This title was first published in 2001. Inspired by the thirtieth anniversary of Shelter Scotland, this volume provides an overview of Scottish housing policies and legislation, looks back at the changes to major tenures, eviction policies and homelessness over the past thirty years and explores the potential of the new Scottish Parliament to bring about change in this important social, political and economic arena.
’Health of Scottish Housing is an important and timely contribution to the debate about the future of Scotland’s housing policy.’ Peter Kemp, Glasgow University, UK ’…a fascinating mix of historical perspective blended with, effectively, please to the future policy developments needed to resolve the outstanding current problems…a well-written and enjoyable read, ably edited into a cohesive entity. It is an essential work, not only for students of housing but undoubtedly for politicians taking responsibility for the housing and social inclusion agenda at both local and national level and whose aim is to avoid repeating the mistakes of the past.’ Scottish Planning & Environmental Law ’This edited volume adds to the available literature and provides some stimulating additions to it.’ Housing Studies '…a clear and coherent analysis of past housing policies and developments which have led to the current position…this is a very useful addition to the literature on housing law and policy.' Scolag '…the book brings together a wide range of factual information and historical analysis of Scotland's changing housing system. It will be of value to housing students/researchers, but also to those of other professions who need to have a broad understanding of the long-term drivers of change in Scottish housing.' Urban Studies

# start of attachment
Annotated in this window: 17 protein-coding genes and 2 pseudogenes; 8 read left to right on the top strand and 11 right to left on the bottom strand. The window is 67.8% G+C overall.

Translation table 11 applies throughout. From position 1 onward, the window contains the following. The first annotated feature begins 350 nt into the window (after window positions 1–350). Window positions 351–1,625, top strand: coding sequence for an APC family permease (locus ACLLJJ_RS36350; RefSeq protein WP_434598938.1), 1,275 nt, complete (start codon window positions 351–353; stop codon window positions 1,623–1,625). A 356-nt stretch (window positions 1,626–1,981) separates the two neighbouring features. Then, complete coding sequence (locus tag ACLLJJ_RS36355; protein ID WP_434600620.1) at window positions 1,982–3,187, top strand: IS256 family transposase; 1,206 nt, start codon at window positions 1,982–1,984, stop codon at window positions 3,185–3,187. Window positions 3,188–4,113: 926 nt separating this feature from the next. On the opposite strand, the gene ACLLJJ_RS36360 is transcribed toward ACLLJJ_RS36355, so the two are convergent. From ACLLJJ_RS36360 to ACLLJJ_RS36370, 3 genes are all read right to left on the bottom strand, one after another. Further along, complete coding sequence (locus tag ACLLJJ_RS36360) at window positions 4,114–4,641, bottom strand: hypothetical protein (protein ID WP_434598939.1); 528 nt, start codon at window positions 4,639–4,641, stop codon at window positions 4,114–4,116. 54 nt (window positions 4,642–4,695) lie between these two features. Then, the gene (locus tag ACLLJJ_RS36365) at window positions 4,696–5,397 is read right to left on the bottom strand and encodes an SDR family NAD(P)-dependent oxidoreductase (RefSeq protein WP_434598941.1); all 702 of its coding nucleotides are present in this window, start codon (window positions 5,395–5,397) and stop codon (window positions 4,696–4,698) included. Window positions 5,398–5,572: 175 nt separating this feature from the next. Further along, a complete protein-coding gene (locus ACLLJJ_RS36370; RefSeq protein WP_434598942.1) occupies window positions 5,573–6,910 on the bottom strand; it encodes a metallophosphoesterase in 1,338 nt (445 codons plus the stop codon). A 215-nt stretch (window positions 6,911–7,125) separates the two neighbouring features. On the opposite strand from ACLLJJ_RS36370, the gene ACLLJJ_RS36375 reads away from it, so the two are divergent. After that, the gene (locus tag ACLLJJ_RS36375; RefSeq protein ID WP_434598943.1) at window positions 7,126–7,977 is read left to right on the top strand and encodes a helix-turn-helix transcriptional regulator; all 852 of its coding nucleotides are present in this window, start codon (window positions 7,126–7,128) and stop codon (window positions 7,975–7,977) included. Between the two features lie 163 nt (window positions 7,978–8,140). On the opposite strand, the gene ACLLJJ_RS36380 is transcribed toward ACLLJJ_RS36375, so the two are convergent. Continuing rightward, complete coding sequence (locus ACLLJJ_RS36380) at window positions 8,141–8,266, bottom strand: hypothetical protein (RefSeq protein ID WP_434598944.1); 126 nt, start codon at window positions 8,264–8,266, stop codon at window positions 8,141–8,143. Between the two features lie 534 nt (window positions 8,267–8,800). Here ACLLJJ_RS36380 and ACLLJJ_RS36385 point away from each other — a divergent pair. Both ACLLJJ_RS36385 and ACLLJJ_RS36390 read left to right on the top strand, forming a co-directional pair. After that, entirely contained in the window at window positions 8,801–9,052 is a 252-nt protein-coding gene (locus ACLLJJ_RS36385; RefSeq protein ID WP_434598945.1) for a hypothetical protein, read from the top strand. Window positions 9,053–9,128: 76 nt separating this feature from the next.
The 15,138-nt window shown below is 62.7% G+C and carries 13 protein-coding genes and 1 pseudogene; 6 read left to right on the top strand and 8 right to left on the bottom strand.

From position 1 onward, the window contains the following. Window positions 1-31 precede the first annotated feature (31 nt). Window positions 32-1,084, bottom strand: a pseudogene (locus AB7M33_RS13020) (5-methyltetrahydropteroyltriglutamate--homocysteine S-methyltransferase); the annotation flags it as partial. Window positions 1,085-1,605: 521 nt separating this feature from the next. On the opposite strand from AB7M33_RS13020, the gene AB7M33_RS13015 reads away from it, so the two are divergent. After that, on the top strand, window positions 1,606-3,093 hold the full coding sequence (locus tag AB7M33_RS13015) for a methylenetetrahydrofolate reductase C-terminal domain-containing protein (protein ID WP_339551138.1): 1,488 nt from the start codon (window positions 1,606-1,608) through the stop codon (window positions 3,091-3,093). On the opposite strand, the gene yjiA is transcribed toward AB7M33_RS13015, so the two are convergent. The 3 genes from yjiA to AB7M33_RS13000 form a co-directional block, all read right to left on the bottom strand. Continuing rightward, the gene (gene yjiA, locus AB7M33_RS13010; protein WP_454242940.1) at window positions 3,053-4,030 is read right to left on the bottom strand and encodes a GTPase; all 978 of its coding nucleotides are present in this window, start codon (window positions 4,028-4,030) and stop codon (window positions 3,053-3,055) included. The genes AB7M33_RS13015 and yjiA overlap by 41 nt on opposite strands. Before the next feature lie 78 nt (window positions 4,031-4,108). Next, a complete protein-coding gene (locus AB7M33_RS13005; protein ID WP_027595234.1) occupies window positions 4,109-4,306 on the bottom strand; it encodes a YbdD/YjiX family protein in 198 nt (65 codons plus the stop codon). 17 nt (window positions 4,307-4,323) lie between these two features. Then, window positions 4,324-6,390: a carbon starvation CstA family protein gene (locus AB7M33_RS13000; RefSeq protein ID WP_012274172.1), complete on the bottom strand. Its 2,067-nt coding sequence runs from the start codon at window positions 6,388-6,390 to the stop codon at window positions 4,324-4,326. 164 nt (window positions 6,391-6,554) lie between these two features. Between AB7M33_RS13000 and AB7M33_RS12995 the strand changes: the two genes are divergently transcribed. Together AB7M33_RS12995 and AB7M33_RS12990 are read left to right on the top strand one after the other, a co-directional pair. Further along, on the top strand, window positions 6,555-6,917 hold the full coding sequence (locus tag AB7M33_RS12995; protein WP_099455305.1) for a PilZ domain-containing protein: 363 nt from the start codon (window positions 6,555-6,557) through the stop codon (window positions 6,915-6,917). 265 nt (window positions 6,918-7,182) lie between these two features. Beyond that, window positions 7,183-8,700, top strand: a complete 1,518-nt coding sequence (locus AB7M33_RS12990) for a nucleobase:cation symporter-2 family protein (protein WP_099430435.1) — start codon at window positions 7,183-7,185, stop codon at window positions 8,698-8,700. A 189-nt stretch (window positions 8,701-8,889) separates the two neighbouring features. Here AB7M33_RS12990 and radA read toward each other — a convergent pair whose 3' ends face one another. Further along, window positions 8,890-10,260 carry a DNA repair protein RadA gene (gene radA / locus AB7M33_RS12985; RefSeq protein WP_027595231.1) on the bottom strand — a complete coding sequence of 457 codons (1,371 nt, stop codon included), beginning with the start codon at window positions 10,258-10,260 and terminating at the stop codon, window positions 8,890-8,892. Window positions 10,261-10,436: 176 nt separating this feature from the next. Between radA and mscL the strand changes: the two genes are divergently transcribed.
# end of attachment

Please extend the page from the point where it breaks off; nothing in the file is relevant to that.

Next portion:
Contents: Introduction, Colin Jones and Peter Robson;
The extent, spatial pattern and causes of homelessness, Colin Jones and Chris Leishman;
The House of Lords and homeless people’s rights, Peter Robson;
Security of tenure and eviction policy, Jonathan Mitchell;
Housing and local government, Robina Goodlad;
Housing Associations: the new kid on the block, Raymond Young; Scottish homes: a legacy, Douglas Robertson;
The private rented sector, Paul Spicker; Owner occupation: new patterns, policies and parliament, Duncan Maclennan;
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